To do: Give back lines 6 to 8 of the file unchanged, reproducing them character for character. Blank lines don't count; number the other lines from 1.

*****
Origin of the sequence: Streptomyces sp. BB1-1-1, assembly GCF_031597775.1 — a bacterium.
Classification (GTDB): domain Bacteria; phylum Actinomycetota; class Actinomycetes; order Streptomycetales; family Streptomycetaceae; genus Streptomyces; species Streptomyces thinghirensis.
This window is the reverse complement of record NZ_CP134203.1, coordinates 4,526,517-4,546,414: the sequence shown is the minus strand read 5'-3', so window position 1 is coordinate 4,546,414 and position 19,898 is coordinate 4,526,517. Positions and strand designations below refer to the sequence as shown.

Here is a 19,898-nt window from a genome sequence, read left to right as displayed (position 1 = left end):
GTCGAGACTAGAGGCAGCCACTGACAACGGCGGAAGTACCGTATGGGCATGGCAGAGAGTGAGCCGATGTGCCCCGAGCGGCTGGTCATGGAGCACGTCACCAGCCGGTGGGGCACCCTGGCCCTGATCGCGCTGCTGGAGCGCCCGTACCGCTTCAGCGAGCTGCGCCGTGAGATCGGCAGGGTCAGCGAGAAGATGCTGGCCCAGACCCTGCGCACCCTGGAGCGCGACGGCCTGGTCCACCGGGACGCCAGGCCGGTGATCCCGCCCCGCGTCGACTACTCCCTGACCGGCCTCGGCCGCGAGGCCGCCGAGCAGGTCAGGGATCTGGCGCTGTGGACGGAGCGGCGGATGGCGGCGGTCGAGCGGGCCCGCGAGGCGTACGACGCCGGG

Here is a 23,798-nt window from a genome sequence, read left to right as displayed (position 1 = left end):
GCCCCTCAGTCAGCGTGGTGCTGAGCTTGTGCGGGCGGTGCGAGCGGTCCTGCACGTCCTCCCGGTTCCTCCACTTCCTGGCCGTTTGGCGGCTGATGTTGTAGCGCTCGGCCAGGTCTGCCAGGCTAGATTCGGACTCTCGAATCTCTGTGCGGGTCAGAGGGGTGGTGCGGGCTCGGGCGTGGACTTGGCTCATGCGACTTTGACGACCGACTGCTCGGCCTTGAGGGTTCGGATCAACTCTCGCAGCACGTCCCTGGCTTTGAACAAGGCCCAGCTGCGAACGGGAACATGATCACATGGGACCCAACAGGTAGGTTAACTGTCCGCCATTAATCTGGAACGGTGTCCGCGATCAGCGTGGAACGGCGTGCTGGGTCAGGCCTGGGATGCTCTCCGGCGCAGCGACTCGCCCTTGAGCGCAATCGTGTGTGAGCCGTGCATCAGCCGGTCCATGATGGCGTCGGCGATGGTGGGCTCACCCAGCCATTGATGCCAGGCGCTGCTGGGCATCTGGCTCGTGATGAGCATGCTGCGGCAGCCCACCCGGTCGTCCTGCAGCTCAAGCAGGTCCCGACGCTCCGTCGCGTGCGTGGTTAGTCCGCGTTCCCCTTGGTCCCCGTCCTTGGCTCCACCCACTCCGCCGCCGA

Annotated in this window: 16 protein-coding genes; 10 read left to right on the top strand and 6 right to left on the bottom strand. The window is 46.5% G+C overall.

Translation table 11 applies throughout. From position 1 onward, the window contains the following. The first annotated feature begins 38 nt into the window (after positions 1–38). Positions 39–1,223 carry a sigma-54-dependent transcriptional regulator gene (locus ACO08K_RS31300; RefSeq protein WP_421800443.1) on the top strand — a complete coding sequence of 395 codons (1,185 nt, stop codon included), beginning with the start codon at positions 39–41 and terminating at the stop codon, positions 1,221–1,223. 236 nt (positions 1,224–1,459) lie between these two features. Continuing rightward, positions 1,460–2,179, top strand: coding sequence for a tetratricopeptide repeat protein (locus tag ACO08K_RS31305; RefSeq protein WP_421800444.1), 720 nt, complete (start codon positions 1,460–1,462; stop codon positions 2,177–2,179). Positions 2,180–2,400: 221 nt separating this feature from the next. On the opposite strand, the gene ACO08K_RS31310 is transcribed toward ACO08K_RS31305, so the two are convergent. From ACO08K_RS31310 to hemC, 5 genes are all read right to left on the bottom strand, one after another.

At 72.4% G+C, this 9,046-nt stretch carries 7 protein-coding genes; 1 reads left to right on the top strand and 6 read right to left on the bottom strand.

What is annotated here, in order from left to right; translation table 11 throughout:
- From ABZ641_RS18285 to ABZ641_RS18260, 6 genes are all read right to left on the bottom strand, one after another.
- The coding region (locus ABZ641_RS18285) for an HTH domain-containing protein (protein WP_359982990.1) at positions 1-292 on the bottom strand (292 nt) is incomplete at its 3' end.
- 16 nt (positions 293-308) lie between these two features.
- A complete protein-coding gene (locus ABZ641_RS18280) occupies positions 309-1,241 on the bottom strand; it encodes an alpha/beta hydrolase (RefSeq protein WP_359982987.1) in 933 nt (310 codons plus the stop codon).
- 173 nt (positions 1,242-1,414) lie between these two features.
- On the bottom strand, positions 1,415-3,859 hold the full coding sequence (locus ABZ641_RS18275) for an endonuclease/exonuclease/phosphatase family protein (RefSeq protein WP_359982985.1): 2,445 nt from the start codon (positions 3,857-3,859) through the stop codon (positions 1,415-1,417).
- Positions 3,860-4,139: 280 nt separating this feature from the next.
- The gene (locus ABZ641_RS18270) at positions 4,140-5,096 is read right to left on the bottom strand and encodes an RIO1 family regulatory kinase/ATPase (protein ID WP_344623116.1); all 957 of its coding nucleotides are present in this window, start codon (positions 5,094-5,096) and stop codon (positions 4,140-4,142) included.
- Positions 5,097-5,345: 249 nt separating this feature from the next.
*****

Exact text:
Here is a 23,798-nt window from a genome sequence, read left to right as displayed (position 1 = left end):
GCCCCTCAGTCAGCGTGGTGCTGAGCTTGTGCGGGCGGTGCGAGCGGTCCTGCACGTCCTCCCGGTTCCTCCACTTCCTGGCCGTTTGGCGGCTGATGTTGTAGCGCTCGGCCAGGTCTGCCAGGCTAGATTCGGACTCTCGAATCTCTGTGCGGGTCAGAGGGGTGGTGCGGGCTCGGGCGTGGACTTGGCTCATGCGACTTTGACGACCGACTGCTCGGCCTTGAGGGTTCGGATCAACTCTCGCAGCACGTCCCTGGCTTTGAACAAGGCCCAGCTGCGAACGGGAACATGATCACATGGGACCCAACAGGTAGGTTAACTGTCCGCCATTAATCTGGAACGGTGTCCGCGATCAGCGTGGAACGGCGTGCTGGGTCAGGCCTGGGATGCTCTCCGGCGCAGCGACTCGCCCTTGAGCGCAATCGTGTGTGAGCCGTGCATCAGCCGGTCCATGATGGCGTCGGCGATGGTGGGCTCACCCAGCCATTGATGCCAGGCGCTGCTGGGCATCTGGCTCGTGATGAGCATGCTGCGGCAGCCCACCCGGTCGTCCTGCAGCTCAAGCAGGTCCCGACGCTCCGTCGCGTGCGTGGTTAGTCCGCGTTCCCCTTGGTCCCCGTCCTTGGCTCCACCCACTCCGCCGCCGA

Annotated in this window: 16 protein-coding genes; 10 read left to right on the top strand and 6 right to left on the bottom strand. The window is 46.5% G+C overall.